Earl H. Tilford is a military historian who has published books on the Vietnam and Persian Gulf wars as well as more than 50 articles on military history and themes. He also has been director of research and senior research professor at the Strategic Studies Institute of the U.S. Army War College. He now is professor of history at Grove City College in Grove City, Pa. Most recently Tilford wrote the preface to Why the North Won the Vietnam War, an excellent collection of essays from historians including Marc Jason Gilbert, Lloyd Gardner and Marilyn Young.
As for the lessons he's learned from 30 years of study of the Vietnam War years, Tilford offers this advice, which he says does not originate with him: "The United States of America must never again become involved in a civil war in support of a nationalist cause against communist insurgents supported by allies with contiguous borders in a former French colony located in a tropical climate halfway around the world." Tilford now is finishing a book he has entitled Home by Christmas: The Short War Delusion.
Insight: Why did we lose the war in Vietnam?
Earl H. Tilford: The most important element in victory or defeat is strategy. The short answer is that the communists in both the South and the North employed a strategy that was more appropriate to the war at hand than was our strategy.
American strategy was ill-defined from 1961, when John F. Kennedy embarked upon the major commitment which he said was "to defend the right of South Vietnam to exist." That simply did not have the force that "victory at all costs" would have had.
It was not until the Nixon administration that the United States articulated a clearly defined if limited strategy. It had three goals: withdrawal of U.S. forces, the return of our prisoners of war and "Vietnamization"--turning the fighting back over to the South Vietnamese.
Meanwhile, communist strategy operated at several levels simultaneously, and it remained focused on their ultimate goal: to unite all of Vietnam under a single political system. To accomplish this they pursued objectives of total war against the Saigon government. This meant destroying--or at least incapacitating--the armed forces of South Vietnam. Simultaneously, Hanoi and the National Liberation Front (the Viet Cong) pursued limited aims against the United States. That is, they did not necessarily have to defeat American forces to achieve their objectives. Rather they had to compel us to give up. They did that by inflicting casualties beyond our capacity to withstand as they protracted the war until they had depleted our will to continue supporting the Saigon regime.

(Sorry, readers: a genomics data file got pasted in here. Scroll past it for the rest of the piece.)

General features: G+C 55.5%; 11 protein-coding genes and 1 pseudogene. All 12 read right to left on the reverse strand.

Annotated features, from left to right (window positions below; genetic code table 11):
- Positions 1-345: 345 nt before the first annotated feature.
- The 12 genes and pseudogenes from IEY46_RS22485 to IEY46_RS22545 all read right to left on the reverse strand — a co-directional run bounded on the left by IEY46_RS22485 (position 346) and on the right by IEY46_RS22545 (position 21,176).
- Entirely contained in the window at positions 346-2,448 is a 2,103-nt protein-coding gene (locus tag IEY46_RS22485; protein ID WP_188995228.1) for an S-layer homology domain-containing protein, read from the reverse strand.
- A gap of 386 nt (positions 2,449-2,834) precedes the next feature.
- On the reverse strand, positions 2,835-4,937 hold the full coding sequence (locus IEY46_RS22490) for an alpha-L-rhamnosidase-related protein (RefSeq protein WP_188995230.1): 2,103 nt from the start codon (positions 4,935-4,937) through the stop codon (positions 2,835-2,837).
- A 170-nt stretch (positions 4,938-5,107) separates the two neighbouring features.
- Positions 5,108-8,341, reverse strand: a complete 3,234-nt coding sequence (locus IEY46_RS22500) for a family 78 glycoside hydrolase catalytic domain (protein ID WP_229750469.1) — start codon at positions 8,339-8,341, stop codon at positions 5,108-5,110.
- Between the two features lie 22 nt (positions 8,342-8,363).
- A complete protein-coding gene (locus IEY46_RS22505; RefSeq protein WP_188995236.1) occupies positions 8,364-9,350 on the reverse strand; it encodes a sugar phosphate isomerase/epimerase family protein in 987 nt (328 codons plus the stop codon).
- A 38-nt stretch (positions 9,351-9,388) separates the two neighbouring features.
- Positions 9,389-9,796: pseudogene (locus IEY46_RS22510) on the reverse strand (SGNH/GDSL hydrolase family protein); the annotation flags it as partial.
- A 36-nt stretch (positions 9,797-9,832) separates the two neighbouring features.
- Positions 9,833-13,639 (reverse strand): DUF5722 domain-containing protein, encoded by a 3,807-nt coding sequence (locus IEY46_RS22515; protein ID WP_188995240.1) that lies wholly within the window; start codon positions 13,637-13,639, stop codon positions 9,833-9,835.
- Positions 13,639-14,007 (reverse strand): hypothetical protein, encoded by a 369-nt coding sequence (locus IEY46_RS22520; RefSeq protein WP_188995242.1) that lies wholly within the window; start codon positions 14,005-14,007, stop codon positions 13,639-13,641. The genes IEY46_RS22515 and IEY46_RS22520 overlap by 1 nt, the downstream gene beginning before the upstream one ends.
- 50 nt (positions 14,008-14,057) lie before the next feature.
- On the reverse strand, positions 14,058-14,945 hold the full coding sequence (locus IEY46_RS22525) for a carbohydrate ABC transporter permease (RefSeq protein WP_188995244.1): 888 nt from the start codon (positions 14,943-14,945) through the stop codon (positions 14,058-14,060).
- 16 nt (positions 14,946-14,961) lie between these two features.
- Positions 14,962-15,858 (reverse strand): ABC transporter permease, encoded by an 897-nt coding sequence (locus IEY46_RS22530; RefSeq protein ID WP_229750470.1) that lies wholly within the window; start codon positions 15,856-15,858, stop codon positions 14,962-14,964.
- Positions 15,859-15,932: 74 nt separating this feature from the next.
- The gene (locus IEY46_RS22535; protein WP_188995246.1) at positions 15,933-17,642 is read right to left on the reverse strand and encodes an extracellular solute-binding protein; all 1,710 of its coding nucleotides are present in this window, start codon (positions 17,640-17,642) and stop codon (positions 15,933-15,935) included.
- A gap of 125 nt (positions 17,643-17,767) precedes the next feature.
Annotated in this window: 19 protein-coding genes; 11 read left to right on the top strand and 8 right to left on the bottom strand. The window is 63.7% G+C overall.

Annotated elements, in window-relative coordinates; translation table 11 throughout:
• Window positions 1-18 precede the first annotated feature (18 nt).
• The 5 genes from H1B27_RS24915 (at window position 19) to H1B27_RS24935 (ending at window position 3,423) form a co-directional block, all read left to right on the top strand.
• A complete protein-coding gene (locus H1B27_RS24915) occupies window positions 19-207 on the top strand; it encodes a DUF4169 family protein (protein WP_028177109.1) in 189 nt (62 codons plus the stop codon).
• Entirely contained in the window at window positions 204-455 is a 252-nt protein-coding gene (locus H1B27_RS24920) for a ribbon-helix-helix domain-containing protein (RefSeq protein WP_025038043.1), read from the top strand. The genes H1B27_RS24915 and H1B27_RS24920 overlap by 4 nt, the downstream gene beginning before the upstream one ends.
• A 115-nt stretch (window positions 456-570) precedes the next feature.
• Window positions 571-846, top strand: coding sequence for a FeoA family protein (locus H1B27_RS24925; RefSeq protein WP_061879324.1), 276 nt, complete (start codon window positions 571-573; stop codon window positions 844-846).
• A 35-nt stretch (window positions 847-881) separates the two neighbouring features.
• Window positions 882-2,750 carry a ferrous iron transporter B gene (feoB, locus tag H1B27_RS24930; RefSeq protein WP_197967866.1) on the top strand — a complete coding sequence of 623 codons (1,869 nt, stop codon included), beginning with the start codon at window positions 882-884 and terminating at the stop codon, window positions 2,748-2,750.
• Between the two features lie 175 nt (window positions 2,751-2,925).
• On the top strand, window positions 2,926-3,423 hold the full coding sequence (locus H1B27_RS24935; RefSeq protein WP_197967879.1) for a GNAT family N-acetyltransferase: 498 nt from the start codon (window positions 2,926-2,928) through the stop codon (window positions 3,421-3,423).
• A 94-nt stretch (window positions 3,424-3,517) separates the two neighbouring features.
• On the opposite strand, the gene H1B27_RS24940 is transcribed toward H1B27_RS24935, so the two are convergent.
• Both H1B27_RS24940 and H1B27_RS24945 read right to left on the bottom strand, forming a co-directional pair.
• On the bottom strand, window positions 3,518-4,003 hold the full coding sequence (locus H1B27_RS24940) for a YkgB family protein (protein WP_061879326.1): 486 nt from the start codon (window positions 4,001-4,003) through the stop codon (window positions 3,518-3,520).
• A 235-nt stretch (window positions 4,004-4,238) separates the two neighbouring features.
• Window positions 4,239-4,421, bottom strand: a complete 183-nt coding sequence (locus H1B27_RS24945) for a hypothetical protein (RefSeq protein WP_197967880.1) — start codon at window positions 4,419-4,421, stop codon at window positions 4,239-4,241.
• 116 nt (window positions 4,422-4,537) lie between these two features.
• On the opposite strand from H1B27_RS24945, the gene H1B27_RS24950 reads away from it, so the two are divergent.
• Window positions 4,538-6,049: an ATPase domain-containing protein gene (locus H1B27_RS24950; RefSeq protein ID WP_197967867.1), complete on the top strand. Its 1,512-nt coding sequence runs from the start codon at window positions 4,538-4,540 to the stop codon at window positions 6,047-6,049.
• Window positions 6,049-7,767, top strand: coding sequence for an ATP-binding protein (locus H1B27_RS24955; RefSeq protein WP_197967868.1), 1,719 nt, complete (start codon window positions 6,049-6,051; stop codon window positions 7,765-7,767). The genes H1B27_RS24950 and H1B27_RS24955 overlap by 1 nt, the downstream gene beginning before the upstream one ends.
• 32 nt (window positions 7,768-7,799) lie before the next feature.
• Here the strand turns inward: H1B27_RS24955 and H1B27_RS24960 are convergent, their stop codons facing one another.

Also, at the operational and tactical level, the U.S. put too much dependence on technology and firepower. Our operational art and the accompanying tactics, along with our major weapon systems, were more appropriate to fighting the Soviets in Europe than they were to insurgents and light infantry in the jungles of Asia. Our tendency to rely on firepower as a kind of substitute for strategy simply exacerbated the situation, in the end making it seem as if a cruel and unusual technology had been unleashed on a peaceful and peace-loving people.
Insight: Is America over the "Vietnam syndrome?" That is, the fear of getting involved in any engagement because it might turn out to be another Vietnam?
EHT: I believe we have kicked the Vietnam syndrome everywhere except in some portions of the media and, to a degree, in academia. The majority of Americans have little or no memory of Vietnam. The average age of those who served there is now 57. That is four years older than the average World War II veteran was at the end of the Vietnam War in 1975!
"No more Vietnams" became a kind of talisman within the political arena. Even though not every situation held even the most remote chance of becoming "another Vietnam," we proceeded as though it did. …